As China's technological influence continues to grow, so do threats against America's increasingly vulnerable cybersecurity infrastructure. Ransomware has grown into a multibillion-dollar industry, and cyberattacks continue to increase in intensity as foreign ransomware criminals remain unchecked. Recent cyberattacks, such as the May 7 attack on the Colonial Pipeline and the July 2 attack on the technology firm Kaseya, comprise some of the most advanced and devastating digital warfare America has ever seen.

Biden Should Be Wary of Erdogan's Afghanistan Gambit | Opinion


Turkish President Recep Tayyip Erdogan said he wants to help the United States secure Afghanistan after the departure of American troops, but one has to question the reliability of an ally who admitted last week that Turkey, "does not have any conflicting issues with [the Taliban's] beliefs." Erdogan cast further doubt on his allegiance by suggesting the U.S.-led NATO mission in Afghanistan has been illegitimate from the get-go. "Imperial powers entered Afghanistan; they have been there for over 20 years," the Turkish president said.

These comments ought to serve as red flags amid ongoing negotiations between Ankara and Washington over Erdogan's offer to deploy Turkish troops to guard Kabul's international airport after U.S. departure. The airport is Kabul's lifeline to the outside world, providing access for aid workers and foreign diplomats.

"The president has made it very clear we're going to maintain a diplomatic presence in Kabul," Pentagon spokesperson John Kirby said earlier this month. "We know that in order to do that, you have to have adequate security at the airport."

Japan Challenges Russia in Antarctic, Sparking Concern in Moscow About West’s Plans

Paul Goble

The Japanese government’s National Institute for Polar Research (NIPR) released four reports so far this month (July 2021) outlining Tokyo’s view that Japan should be among the countries allowed to exploit the oil and natural gas resources lying below the surface in Antarctica and to make territorial claims there once the current treaty regime expires or is modified (Nipr.ac.jp cited by Rambler, July 24). That has sparked outrage in Moscow. Russian commentaries have characterized the NIPR proposals as a threat to Russian rights in the Antarctic; as a challenge to the 1959 international accord that governs the activities of countries there; as a new move on the geopolitical chessboard intended to put pressure on Moscow to sign a peace treaty with Tokyo and return the Kurile Islands; and even as a trial balloon to test out analogous plans the United States may try to employ against Russia in the Arctic in the immediate future (Izvestia, Politros.com, iReactor, Ren.tv, July 24; Expert.ru, July 25).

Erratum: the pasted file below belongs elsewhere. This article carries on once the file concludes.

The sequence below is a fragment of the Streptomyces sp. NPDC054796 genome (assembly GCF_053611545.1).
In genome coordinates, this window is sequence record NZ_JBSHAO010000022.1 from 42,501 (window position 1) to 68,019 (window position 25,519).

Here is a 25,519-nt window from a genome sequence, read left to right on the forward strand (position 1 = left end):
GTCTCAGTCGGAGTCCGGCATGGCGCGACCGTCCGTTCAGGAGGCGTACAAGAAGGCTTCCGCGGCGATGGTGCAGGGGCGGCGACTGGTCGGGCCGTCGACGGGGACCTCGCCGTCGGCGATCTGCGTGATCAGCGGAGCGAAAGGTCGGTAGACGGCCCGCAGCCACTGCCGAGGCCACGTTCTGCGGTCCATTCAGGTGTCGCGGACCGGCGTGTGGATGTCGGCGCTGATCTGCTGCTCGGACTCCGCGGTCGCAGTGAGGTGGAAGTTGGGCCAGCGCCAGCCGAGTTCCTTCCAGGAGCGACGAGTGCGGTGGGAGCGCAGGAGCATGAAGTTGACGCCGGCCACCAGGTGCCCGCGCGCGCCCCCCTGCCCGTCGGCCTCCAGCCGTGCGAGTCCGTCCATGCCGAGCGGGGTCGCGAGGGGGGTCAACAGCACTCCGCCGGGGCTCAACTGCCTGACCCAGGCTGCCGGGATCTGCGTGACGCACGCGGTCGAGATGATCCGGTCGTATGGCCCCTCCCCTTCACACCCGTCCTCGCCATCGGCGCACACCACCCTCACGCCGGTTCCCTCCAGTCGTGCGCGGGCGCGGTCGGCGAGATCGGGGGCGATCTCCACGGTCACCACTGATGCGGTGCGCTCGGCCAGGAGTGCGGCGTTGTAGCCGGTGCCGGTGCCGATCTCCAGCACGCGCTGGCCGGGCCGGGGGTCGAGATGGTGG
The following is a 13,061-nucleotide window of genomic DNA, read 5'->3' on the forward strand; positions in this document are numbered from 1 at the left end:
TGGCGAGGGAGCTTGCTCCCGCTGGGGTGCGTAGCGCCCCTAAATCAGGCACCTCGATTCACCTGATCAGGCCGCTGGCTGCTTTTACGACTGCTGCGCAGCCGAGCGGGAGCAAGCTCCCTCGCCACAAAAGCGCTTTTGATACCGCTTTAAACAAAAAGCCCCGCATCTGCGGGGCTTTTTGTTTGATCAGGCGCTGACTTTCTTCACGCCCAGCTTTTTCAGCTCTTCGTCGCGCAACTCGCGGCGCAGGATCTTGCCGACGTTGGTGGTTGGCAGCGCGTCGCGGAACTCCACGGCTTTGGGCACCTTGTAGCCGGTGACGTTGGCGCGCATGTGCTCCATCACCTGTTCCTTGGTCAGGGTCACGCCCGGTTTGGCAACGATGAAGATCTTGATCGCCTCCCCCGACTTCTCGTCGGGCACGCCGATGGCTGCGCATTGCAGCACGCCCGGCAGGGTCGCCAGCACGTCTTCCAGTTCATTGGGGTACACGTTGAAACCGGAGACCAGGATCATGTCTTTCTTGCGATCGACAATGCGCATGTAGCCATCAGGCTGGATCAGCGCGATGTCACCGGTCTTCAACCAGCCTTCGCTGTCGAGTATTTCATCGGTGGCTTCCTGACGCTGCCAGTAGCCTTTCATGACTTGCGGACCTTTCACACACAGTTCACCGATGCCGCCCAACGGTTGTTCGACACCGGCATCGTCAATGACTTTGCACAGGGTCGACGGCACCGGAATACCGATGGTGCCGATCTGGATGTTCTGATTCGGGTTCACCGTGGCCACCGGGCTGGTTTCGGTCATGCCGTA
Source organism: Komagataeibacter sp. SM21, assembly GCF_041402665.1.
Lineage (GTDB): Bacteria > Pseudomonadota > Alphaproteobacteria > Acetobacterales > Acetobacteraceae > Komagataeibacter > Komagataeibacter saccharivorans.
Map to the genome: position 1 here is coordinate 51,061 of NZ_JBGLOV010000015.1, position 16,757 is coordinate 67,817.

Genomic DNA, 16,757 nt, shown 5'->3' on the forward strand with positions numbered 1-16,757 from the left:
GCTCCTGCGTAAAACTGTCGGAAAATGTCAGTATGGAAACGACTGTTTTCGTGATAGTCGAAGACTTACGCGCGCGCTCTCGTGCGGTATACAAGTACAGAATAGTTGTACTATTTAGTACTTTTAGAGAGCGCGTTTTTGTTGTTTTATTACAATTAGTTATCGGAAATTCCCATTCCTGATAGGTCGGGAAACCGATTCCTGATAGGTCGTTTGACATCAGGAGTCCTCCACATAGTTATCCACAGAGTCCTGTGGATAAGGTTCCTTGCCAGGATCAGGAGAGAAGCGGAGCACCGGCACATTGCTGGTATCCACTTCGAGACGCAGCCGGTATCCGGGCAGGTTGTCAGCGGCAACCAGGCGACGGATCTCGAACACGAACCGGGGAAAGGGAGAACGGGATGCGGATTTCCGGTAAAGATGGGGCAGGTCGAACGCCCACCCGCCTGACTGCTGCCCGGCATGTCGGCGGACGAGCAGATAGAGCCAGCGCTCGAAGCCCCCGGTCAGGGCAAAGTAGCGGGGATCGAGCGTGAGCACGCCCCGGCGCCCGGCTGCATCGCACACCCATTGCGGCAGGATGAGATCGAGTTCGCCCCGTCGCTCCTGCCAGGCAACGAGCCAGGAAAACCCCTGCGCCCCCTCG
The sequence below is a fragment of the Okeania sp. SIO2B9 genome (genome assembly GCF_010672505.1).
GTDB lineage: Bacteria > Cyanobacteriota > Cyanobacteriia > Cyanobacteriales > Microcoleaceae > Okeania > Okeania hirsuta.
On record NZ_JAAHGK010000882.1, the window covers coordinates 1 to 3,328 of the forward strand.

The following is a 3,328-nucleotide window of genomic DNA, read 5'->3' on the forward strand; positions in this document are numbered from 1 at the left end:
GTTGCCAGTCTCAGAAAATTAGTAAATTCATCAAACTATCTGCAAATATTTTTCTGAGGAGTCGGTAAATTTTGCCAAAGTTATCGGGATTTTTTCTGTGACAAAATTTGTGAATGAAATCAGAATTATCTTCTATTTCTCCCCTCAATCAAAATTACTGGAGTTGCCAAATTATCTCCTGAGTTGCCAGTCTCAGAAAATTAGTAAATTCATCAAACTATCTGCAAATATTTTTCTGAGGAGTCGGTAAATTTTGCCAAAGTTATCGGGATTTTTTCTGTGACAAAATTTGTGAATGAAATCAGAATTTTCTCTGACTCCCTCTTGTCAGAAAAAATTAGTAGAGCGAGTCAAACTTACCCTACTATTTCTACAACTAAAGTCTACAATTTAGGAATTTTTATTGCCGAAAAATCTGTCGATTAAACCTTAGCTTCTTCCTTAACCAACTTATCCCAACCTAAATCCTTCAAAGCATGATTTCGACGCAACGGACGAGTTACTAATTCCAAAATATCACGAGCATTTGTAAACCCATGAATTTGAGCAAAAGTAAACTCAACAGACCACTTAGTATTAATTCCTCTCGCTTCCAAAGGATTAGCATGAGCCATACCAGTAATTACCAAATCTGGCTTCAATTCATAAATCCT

The NIPR reports, in fact, do not speak about any immediate Japanese actions but rather appear designed to set the stage for Tokyo’s participation in talks planned to revise the 1959 international accord, which limits the activities of the signatory countries to only scientific research in the Antarctic. That accord is set to expire in 2048; but already, Russia and other countries have been talking about its revision so as to permit exploitation of oil and gas reserves there (see EDM, June 9, 2020, June 24, 2020, January 19, 2021).

The Road to 2040: A Summary of Our Forecast

In this glimpse into the next 19 years, we forecast several significant changes and disruptions in the global structure, which will be summarized here. However, one fact that will not change is the United States’ position as the sole global power. Over the next 19 years, it will adopt a new strategy to maintain power at the lowest possible cost. This strategy will resemble isolationism, in that the U.S. will not be drawn into regional military conflicts in any significant capacity. The U.S. will support its allies with supplies, training and some air power, however, it will contain regional problems in Europe, the Middle East and Asia, rather than directly and forcibly engaging. This will prove to be a prudent strategy and help the U.S. sustain its global dominance.

In Europe, the European Union as an institution will collapse or redefine itself as a more modest trade zone encompassing a smaller part of the continent. The current free trade structure is unsustainable because its members, particularly Germany, have grown overly dependent on exports. This dependency makes these economies extremely vulnerable to fluctuations in demand outside of their own borders. Germany is the most vulnerable country and will experience economic decline due to inevitable fluctuations in the export market. Consequently, by 2040, Germany will be a second-tier power in Europe. Other countries in Western Europe will be affected by its decline, leading Central Europe, and Poland in particular, to emerge as a major, active power.